If hormone replacement therapy is taken over a period of more than five years, the risk of breast cancer will increase. While this risk is considerably elevated during use of hormone medication, it drops back to the original level within about five years after a woman has stopped taking hormones. These new findings from Germany fit with earlier findings in the U.S.
"Are you taking or did you take hormones? If yes, which hormone medication and for how long? When did you stop taking hormone replacement medication?" 3,464 breast cancer patients and 6,657 healthy women between the ages of 50 and 74 years participated in a large survey and elicited detailed information about hormone replacement medications they are taking or used to take for relief of menopausal symptoms.
The survey was prompted by the "MARIE" case-control study carried out by the German Cancer Research Center (DKFZ) and the University Hospitals in Hamburg-Eppendorf, Germany. The goal of this 6-year study, which was financed by the German Cancer Aid (Deutsche Krebshilfe), was to determine the effect of hormones -- both on their own and in association with other factors -- on breast cancer risk.
Women who have taken menopausal hormone therapy before have a 37 percent higher risk of breast cancer than women who have never taken hormone replacement therapy (HRT). During the actual time of HRT use the risk is even elevated by 73 percent. Within five years after cessation of therapy the risk of breast cancer in former HRT users falls back to the level of women who never used HRT. "These results of the MARIE study confirm findings of two U.S. and U.K. studies (Women's Health Initiative Study and Million Women Study) that caused a stir in 2002 and 2003," says Professor Dr. Wilhelm Braendle of Hamburg-Eppendorf University Hospitals, who headed the study.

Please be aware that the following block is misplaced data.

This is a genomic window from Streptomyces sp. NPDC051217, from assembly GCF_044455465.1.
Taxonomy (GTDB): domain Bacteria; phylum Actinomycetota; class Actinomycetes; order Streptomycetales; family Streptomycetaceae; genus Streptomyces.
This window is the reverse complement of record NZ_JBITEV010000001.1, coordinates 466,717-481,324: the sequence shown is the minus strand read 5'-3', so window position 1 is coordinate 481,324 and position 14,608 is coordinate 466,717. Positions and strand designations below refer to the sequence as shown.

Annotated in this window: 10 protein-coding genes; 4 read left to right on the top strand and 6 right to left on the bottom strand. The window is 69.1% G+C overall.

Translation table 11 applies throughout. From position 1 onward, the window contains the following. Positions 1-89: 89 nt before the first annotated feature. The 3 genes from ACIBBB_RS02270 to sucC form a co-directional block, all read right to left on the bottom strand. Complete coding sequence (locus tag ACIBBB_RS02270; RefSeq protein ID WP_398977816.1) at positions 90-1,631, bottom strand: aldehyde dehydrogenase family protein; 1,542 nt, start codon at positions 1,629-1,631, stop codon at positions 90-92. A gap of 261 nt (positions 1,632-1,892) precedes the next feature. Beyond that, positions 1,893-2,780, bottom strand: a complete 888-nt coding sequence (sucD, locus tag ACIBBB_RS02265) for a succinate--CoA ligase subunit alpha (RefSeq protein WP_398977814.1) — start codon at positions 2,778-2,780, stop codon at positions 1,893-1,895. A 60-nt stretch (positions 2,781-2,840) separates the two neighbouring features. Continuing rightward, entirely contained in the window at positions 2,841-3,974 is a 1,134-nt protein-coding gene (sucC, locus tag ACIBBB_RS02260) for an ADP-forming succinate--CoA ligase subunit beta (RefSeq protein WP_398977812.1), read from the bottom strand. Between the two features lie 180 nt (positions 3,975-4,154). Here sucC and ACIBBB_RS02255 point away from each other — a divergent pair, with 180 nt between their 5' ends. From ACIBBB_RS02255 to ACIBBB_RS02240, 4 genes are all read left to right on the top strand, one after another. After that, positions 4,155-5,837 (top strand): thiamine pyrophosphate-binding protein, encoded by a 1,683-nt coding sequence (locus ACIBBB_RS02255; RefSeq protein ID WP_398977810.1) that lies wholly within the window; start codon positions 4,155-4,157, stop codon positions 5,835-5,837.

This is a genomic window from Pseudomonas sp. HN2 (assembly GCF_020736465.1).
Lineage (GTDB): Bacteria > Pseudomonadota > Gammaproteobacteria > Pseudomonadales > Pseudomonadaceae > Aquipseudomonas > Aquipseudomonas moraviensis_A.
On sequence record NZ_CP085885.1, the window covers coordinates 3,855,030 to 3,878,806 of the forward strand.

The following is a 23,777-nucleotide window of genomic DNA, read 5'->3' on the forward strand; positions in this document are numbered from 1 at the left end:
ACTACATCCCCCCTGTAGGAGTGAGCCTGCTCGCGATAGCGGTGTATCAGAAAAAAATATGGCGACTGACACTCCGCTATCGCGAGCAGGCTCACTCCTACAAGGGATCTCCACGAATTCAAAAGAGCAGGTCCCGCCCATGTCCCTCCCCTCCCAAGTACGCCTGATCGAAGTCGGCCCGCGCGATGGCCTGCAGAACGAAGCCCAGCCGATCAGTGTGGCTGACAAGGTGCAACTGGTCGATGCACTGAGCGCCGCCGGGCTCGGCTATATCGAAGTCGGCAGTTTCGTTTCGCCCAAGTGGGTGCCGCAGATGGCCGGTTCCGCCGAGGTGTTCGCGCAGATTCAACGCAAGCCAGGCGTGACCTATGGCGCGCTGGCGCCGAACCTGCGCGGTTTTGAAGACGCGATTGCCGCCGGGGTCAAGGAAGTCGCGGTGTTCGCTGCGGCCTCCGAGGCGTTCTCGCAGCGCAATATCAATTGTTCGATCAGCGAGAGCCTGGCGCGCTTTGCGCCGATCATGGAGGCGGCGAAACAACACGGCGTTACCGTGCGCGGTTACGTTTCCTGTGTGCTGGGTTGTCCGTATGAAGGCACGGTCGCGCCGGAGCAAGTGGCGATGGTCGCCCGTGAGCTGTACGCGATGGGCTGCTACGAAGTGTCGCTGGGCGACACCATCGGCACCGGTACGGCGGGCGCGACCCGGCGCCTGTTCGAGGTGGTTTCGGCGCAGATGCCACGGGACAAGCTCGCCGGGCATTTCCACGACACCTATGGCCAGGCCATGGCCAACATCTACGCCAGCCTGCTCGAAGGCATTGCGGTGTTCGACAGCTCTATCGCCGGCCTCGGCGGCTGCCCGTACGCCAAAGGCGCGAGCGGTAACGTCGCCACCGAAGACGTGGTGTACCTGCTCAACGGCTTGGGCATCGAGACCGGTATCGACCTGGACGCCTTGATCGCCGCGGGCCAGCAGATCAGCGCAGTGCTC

"It has often been argued that the results of the U.S. study could not be applied to Germany where prescription practices are completely different. Therefore, we captured the various hormone preparations, especially the various progestins, very precisely. We have obtained similar results as the U.S. researchers," Professor Dr. Jenny Chang-Claude of DKFZ summarizes. "With our new data, we provide physicians in Germany with solid information that will help them to advise their patients about the benefits and risks of hormone replacement therapy."
The MARIE study also confirms that different hormone preparations have different effects: Compared to the risk of women who have never used HRT, a combined therapy of estrogen and progestin doubles the risk of breast cancer, while use of estrogen alone (estrogen replacement therapy) raises the risk by only 15 percent. However, in both cases the risk increases only if hormones are taken for more than five years.
"Hormone replacement therapy also appears to have a different influence on different types of breast cancer," Braendle explains. "The risk of developing one of the less common lobular or tubular breast cancers increases twice as much under HRT as the risk of the common type of ductal carcinoma, which constitutes 40 to 75 percent of all malignant tumors of the breast."
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